Prolonged membrane potential depolarization in cingulate pyramidal cells after digit amputation in adult rats

Min F. Wu, Zhiping P. Pang, Min Zhuo, Z. C. Xu

Research output: Contribution to journalArticle

41 Citations (Scopus)

Abstract

The anterior cingulate cortex (ACC) plays an important role in higher brain functions including learning, memory, and persistent pain. Long-term potentiation of excitatory synaptic transmission has been observed in the ACC after digit amputation, which might contribute to plastic changes associated with the phantom pain. Here we report a long-lasting membrane potential depolarization in ACC neurons of adult rats after digit amputation in vivo. Shortly after digit amputation of the hind paw, the membrane potential of intracellularly recorded ACC neurons quickly depolarized from ∼-70 mV to ∼-15 mV and then slowly repolarized. The duration of this amputation-induced depolarization was about 40 min. Intracellular staining revealed that these neurons were pyramidal neurons in the ACC. The depolarization is activity-dependent, since peripheral application of lidocaine significantly reduced it. Furthermore, the depolarization was significantly reduced by a NMDA receptor antagonist MK-801. Our results provide direct in vivo electrophysiological evidence that ACC pyramidal cells undergo rapid and prolonged depolarization after digit amputation, and the amputation-induced depolarization in ACC neurons might be associated with the synaptic mechanisms for phantom pain.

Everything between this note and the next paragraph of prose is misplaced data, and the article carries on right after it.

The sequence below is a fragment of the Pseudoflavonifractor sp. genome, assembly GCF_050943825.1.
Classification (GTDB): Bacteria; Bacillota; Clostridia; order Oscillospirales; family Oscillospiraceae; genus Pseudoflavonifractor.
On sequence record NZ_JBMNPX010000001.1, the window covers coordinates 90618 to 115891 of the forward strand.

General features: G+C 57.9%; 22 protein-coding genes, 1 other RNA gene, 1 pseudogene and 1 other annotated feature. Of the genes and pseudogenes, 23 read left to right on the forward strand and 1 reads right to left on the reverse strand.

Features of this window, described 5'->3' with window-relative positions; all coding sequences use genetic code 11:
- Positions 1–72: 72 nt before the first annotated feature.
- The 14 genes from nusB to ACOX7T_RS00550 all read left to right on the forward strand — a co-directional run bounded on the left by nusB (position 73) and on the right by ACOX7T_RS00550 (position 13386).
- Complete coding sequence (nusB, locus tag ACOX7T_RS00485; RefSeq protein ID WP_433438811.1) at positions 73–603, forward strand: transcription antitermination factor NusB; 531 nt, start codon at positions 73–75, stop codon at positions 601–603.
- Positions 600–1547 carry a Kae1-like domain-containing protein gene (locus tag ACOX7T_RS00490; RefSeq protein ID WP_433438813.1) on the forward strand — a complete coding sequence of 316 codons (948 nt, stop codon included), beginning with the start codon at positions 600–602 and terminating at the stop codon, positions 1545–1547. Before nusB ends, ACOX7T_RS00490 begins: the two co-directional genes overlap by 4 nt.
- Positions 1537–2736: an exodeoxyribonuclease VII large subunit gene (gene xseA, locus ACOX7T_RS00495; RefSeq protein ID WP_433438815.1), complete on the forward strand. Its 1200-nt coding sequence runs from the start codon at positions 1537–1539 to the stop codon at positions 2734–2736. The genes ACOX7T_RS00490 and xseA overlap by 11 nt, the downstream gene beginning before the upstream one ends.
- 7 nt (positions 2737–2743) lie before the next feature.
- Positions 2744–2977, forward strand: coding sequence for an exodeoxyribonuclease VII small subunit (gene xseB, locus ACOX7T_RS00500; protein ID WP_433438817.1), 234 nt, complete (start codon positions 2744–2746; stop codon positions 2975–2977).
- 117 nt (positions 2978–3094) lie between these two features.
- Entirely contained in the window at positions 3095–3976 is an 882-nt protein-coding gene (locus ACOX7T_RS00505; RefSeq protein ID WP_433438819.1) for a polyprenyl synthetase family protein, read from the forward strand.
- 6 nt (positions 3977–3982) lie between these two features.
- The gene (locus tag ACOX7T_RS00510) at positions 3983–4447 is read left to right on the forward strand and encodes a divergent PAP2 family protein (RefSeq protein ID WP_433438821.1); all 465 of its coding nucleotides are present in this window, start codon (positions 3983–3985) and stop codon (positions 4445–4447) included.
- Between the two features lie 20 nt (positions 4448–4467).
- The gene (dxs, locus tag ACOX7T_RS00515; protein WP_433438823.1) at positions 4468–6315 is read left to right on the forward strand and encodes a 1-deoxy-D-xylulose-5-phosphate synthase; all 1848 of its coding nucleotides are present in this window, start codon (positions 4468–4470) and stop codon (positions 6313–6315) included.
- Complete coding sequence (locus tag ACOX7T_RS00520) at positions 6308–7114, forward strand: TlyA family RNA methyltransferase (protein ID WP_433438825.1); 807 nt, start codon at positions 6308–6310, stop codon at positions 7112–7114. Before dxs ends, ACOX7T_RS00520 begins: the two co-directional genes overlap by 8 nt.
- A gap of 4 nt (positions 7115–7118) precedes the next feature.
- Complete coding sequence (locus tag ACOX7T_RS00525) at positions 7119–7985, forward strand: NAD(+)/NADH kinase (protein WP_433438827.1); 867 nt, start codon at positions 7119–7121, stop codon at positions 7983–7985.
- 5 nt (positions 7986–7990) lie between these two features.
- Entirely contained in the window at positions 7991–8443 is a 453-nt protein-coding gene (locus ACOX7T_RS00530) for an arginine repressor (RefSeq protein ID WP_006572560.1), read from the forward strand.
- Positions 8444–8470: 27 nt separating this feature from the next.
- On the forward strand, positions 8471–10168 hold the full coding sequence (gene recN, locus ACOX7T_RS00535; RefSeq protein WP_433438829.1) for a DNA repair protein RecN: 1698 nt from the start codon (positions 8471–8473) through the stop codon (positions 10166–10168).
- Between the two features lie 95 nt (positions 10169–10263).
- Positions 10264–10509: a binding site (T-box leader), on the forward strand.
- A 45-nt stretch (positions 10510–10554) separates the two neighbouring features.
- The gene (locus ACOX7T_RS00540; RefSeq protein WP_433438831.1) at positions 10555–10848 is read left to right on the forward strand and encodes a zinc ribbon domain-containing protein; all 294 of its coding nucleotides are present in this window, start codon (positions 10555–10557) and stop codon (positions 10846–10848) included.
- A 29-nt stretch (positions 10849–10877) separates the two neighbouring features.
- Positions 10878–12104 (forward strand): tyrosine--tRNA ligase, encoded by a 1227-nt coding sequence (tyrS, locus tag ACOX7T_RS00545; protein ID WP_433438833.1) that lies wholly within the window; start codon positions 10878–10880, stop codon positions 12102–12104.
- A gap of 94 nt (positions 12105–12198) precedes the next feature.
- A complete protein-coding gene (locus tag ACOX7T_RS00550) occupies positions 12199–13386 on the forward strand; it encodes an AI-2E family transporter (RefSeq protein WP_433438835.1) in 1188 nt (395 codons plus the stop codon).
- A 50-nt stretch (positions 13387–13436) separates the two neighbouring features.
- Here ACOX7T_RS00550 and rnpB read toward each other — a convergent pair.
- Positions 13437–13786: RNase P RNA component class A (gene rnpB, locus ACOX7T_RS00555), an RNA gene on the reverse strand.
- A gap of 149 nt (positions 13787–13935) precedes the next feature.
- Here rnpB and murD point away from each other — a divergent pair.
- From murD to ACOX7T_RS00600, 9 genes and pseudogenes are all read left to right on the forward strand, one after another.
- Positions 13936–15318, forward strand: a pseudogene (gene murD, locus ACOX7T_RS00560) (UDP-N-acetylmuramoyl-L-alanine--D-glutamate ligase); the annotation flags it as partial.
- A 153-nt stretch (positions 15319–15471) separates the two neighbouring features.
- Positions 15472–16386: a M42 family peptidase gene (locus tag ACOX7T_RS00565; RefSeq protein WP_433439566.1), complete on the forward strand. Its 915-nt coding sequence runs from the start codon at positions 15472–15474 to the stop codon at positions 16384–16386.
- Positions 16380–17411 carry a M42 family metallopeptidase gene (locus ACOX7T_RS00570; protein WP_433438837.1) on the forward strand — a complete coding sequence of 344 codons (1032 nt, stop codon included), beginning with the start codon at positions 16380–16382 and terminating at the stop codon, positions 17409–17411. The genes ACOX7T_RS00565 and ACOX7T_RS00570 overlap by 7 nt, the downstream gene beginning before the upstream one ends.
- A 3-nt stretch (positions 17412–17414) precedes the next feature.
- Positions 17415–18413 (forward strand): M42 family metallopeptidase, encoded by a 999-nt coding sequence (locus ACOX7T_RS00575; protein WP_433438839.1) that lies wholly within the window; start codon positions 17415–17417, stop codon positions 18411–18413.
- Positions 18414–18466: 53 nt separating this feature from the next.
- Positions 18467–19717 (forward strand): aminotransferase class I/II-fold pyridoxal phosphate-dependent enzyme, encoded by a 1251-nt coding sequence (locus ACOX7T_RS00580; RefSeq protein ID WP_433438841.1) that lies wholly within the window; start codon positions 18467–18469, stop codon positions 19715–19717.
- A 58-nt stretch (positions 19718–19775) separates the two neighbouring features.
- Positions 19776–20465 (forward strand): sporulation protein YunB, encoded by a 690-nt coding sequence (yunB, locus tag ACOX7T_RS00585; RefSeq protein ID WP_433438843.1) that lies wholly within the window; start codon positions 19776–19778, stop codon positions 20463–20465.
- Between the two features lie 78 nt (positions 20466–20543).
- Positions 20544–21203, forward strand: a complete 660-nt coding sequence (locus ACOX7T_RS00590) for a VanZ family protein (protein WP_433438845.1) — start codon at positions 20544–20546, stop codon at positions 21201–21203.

Original languageEnglish
Article number23
JournalMolecular Pain
Volume1
DOIs
StatePublished - Aug 19 2005

Fingerprint

Pyramidal Cells
Gyrus Cinguli
Amputation
Membrane Potentials
Phantom Limb
Neurons
Dizocilpine Maleate
Long-Term Potentiation
Lidocaine
N-Methyl-D-Aspartate Receptors
Synaptic Transmission
Learning
Staining and Labeling
Pain
Brain

ASJC Scopus subject areas

  • Anesthesiology and Pain Medicine
  • Molecular Medicine
  • Cellular and Molecular Neuroscience

Cite this

Prolonged membrane potential depolarization in cingulate pyramidal cells after digit amputation in adult rats. / Wu, Min F.; Pang, Zhiping P.; Zhuo, Min; Xu, Z. C.

In: Molecular Pain, Vol. 1, 23, 19.08.2005.

Research output: Contribution to journalArticle

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